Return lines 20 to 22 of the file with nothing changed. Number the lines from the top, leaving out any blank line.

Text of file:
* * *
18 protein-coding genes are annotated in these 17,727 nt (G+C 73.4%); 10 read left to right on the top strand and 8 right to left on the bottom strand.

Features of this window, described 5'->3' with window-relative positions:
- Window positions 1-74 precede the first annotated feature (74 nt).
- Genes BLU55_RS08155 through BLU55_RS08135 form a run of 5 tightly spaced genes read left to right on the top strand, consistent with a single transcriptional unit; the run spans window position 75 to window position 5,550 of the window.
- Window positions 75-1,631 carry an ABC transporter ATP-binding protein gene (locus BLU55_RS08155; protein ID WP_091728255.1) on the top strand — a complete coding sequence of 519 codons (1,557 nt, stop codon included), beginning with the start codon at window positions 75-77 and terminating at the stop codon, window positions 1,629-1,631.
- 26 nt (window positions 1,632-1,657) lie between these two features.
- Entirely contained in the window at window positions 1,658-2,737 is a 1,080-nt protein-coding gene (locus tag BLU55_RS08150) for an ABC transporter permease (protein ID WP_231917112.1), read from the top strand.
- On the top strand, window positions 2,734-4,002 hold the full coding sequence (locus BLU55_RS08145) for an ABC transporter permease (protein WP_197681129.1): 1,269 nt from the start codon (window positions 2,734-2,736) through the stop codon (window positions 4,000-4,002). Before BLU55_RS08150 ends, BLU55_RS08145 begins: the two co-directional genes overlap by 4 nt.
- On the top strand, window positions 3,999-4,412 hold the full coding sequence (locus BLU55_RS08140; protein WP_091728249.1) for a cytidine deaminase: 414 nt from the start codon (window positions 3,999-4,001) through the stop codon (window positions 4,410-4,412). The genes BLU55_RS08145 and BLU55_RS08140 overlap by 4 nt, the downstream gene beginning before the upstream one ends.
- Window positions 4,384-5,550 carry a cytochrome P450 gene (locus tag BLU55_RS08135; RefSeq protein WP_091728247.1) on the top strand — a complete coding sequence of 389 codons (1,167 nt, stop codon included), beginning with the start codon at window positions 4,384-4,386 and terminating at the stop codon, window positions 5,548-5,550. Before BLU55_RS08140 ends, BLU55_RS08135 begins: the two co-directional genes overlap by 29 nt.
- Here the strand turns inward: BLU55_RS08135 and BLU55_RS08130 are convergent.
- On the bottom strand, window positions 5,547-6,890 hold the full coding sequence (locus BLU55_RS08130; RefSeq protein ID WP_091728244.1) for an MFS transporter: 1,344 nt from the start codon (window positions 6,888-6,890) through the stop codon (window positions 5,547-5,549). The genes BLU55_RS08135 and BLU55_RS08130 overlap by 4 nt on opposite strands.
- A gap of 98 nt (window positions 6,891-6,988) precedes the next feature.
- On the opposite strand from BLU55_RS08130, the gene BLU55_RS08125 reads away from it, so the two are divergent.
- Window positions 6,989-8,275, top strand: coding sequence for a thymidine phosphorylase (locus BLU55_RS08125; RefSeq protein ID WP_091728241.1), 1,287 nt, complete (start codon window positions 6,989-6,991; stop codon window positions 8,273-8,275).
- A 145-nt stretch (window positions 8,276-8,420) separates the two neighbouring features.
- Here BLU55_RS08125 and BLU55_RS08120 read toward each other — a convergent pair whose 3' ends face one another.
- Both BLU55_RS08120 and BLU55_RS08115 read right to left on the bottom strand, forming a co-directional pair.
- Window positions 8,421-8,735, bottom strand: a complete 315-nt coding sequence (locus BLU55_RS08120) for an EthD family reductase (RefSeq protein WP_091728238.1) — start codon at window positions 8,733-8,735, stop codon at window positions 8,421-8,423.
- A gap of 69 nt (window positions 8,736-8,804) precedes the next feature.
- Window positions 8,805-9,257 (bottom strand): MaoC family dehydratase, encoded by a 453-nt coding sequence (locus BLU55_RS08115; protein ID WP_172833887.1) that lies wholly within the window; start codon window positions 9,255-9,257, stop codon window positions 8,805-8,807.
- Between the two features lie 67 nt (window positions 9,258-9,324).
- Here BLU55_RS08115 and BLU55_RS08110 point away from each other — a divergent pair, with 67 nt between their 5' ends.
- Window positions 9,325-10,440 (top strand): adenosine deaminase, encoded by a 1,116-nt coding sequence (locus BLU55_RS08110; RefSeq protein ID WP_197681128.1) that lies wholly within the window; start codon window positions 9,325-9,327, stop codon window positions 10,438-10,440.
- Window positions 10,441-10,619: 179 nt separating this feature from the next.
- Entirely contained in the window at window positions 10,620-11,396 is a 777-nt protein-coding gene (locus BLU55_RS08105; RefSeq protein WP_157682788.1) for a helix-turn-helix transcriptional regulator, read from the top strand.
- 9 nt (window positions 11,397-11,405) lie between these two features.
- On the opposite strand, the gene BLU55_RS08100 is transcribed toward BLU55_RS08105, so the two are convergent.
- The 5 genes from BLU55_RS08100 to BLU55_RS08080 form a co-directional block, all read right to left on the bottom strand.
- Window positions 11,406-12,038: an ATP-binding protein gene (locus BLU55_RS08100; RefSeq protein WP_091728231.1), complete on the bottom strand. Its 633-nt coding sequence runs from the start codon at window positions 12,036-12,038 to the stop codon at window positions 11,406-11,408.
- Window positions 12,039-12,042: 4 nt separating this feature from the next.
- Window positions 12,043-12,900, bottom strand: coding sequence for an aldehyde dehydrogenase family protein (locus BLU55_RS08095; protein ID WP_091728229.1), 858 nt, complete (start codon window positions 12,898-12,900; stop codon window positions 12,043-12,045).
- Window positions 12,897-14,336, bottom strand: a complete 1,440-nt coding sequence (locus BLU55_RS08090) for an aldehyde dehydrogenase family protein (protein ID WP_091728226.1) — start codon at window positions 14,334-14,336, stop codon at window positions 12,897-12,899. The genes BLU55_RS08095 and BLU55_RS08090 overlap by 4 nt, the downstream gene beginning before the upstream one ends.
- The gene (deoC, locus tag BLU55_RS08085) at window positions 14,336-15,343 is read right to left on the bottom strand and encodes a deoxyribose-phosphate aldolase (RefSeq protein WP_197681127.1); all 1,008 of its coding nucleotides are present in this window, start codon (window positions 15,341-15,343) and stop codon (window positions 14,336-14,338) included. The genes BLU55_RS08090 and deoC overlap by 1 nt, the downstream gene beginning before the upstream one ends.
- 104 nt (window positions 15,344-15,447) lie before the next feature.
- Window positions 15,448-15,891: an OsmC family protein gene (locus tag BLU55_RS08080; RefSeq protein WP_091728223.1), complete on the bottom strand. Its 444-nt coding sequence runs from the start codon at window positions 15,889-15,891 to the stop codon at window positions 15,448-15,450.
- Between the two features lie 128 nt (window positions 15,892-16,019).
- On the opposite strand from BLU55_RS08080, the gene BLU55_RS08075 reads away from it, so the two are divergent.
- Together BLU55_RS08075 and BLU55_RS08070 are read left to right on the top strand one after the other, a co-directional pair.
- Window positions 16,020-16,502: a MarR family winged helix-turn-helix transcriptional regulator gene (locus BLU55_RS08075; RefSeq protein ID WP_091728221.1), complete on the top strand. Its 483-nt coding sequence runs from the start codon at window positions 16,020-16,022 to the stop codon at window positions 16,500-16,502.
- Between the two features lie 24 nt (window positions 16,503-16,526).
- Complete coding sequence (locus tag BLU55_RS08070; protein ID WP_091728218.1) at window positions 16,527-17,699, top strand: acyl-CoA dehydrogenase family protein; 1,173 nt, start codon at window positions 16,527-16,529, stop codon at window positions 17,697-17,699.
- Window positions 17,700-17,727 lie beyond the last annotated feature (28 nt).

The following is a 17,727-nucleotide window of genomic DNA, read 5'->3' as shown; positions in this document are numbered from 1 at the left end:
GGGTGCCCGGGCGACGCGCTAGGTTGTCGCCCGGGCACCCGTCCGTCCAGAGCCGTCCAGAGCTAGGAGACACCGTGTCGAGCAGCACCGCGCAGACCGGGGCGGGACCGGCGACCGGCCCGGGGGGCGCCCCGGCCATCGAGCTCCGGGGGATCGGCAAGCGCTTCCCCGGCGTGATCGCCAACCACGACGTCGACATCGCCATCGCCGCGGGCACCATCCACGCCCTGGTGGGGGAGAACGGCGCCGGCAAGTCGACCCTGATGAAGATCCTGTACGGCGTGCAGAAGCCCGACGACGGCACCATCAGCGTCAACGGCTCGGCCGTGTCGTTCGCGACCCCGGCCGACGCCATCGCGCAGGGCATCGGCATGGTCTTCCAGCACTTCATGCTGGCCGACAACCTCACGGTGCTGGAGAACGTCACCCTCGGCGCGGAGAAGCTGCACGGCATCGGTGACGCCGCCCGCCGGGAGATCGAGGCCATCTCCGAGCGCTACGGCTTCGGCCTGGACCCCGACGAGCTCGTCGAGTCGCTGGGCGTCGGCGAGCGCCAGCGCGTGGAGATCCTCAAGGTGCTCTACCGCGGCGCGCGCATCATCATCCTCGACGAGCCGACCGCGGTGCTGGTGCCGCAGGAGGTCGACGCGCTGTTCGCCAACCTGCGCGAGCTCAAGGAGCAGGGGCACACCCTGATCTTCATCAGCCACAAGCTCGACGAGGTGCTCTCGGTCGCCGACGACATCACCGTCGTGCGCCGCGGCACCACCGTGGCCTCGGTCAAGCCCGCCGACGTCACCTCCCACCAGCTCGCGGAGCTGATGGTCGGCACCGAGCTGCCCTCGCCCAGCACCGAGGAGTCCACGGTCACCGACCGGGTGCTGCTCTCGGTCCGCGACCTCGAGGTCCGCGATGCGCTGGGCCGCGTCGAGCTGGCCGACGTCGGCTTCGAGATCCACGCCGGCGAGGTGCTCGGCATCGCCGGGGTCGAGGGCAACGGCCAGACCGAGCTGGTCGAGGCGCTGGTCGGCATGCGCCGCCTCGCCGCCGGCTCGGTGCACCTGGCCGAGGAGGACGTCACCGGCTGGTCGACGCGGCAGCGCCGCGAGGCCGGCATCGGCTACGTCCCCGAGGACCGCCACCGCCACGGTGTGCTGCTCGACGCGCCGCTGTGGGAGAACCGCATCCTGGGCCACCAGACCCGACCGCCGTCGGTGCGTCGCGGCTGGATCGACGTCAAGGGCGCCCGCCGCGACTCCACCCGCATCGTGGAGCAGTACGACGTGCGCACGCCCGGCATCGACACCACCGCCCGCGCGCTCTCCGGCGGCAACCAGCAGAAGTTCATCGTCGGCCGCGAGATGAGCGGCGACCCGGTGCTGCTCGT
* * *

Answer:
- A gap of 69 nt (window positions 8,736-8,804) precedes the next feature.
- Window positions 8,805-9,257 (bottom strand): MaoC family dehydratase, encoded by a 453-nt coding sequence (locus BLU55_RS08115; protein ID WP_172833887.1) that lies wholly within the window; start codon window positions 9,255-9,257, stop codon window positions 8,805-8,807.
- Between the two features lie 67 nt (window positions 9,258-9,324).